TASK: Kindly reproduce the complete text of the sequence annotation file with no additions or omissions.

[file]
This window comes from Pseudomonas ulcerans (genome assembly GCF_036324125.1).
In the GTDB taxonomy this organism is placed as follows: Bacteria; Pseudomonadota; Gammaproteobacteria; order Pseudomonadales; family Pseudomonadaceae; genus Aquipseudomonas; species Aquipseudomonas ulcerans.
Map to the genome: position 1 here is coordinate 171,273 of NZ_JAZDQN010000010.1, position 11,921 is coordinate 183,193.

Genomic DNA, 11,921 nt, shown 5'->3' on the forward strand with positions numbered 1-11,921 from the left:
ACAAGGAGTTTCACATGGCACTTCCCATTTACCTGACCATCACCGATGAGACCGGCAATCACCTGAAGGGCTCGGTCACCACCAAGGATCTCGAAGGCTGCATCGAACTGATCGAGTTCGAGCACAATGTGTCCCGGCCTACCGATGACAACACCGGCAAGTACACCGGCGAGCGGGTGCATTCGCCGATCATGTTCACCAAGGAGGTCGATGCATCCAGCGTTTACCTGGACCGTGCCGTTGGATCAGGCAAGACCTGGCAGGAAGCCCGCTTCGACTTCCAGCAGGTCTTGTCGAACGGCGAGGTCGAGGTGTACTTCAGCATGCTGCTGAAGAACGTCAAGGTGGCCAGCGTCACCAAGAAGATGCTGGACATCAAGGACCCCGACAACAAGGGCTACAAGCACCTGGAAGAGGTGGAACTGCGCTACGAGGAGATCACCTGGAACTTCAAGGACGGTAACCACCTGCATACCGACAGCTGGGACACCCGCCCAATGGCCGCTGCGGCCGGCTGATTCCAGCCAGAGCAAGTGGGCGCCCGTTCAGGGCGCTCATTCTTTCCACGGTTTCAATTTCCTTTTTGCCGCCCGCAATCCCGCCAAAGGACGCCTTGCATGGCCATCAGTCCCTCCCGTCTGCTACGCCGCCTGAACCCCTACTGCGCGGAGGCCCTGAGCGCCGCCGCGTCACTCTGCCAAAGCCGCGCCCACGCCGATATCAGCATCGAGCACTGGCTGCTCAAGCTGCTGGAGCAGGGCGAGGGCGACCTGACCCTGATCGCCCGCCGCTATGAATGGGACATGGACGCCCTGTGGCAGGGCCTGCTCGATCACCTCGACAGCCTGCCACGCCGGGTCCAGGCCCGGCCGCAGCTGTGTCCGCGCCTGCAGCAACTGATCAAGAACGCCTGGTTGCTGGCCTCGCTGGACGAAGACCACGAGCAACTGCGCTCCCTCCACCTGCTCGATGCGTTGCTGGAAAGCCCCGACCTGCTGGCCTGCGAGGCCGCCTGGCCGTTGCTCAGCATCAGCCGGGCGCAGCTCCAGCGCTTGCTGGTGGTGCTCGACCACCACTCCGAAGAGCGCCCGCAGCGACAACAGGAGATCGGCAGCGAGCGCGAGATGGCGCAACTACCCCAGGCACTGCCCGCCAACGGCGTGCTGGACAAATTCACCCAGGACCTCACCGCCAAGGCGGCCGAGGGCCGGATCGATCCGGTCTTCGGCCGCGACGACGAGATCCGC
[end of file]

This window comes from Pseudomonas ulcerans (genome assembly GCF_036324125.1).
In the GTDB taxonomy this organism is placed as follows: Bacteria; Pseudomonadota; Gammaproteobacteria; order Pseudomonadales; family Pseudomonadaceae; genus Aquipseudomonas; species Aquipseudomonas ulcerans.
Map to the genome: position 1 here is coordinate 171,273 of NZ_JAZDQN010000010.1, position 11,921 is coordinate 183,193.

Genomic DNA, 11,921 nt, shown 5'->3' on the forward strand with positions numbered 1-11,921 from the left:
ACAAGGAGTTTCACATGGCACTTCCCATTTACCTGACCATCACCGATGAGACCGGCAATCACCTGAAGGGCTCGGTCACCACCAAGGATCTCGAAGGCTGCATCGAACTGATCGAGTTCGAGCACAATGTGTCCCGGCCTACCGATGACAACACCGGCAAGTACACCGGCGAGCGGGTGCATTCGCCGATCATGTTCACCAAGGAGGTCGATGCATCCAGCGTTTACCTGGACCGTGCCGTTGGATCAGGCAAGACCTGGCAGGAAGCCCGCTTCGACTTCCAGCAGGTCTTGTCGAACGGCGAGGTCGAGGTGTACTTCAGCATGCTGCTGAAGAACGTCAAGGTGGCCAGCGTCACCAAGAAGATGCTGGACATCAAGGACCCCGACAACAAGGGCTACAAGCACCTGGAAGAGGTGGAACTGCGCTACGAGGAGATCACCTGGAACTTCAAGGACGGTAACCACCTGCATACCGACAGCTGGGACACCCGCCCAATGGCCGCTGCGGCCGGCTGATTCCAGCCAGAGCAAGTGGGCGCCCGTTCAGGGCGCTCATTCTTTCCACGGTTTCAATTTCCTTTTTGCCGCCCGCAATCCCGCCAAAGGACGCCTTGCATGGCCATCAGTCCCTCCCGTCTGCTACGCCGCCTGAACCCCTACTGCGCGGAGGCCCTGAGCGCCGCCGCGTCACTCTGCCAAAGCCGCGCCCACGCCGATATCAGCATCGAGCACTGGCTGCTCAAGCTGCTGGAGCAGGGCGAGGGCGACCTGACCCTGATCGCCCGCCGCTATGAATGGGACATGGACGCCCTGTGGCAGGGCCTGCTCGATCACCTCGACAGCCTGCCACGCCGGGTCCAGGCCCGGCCGCAGCTGTGTCCGCGCCTGCAGCAACTGATCAAGAACGCCTGGTTGCTGGCCTCGCTGGACGAAGACCACGAGCAACTGCGCTCCCTCCACCTGCTCGATGCGTTGCTGGAAAGCCCCGACCTGCTGGCCTGCGAGGCCGCCTGGCCGTTGCTCAGCATCAGCCGGGCGCAGCTCCAGCGCTTGCTGGTGGTGCTCGACCACCACTCCGAAGAGCGCCCGCAGCGACAACAGGAGATCGGCAGCGAGCGCGAGATGGCGCAACTACCCCAGGCACTGCCCGCCAACGGCGTGCTGGACAAATTCACCCAGGACCTCACCGCCAAGGCGGCCGAGGGCCGGATCGATCCGGTCTTCGGCCGCGACGACGAGATCCGC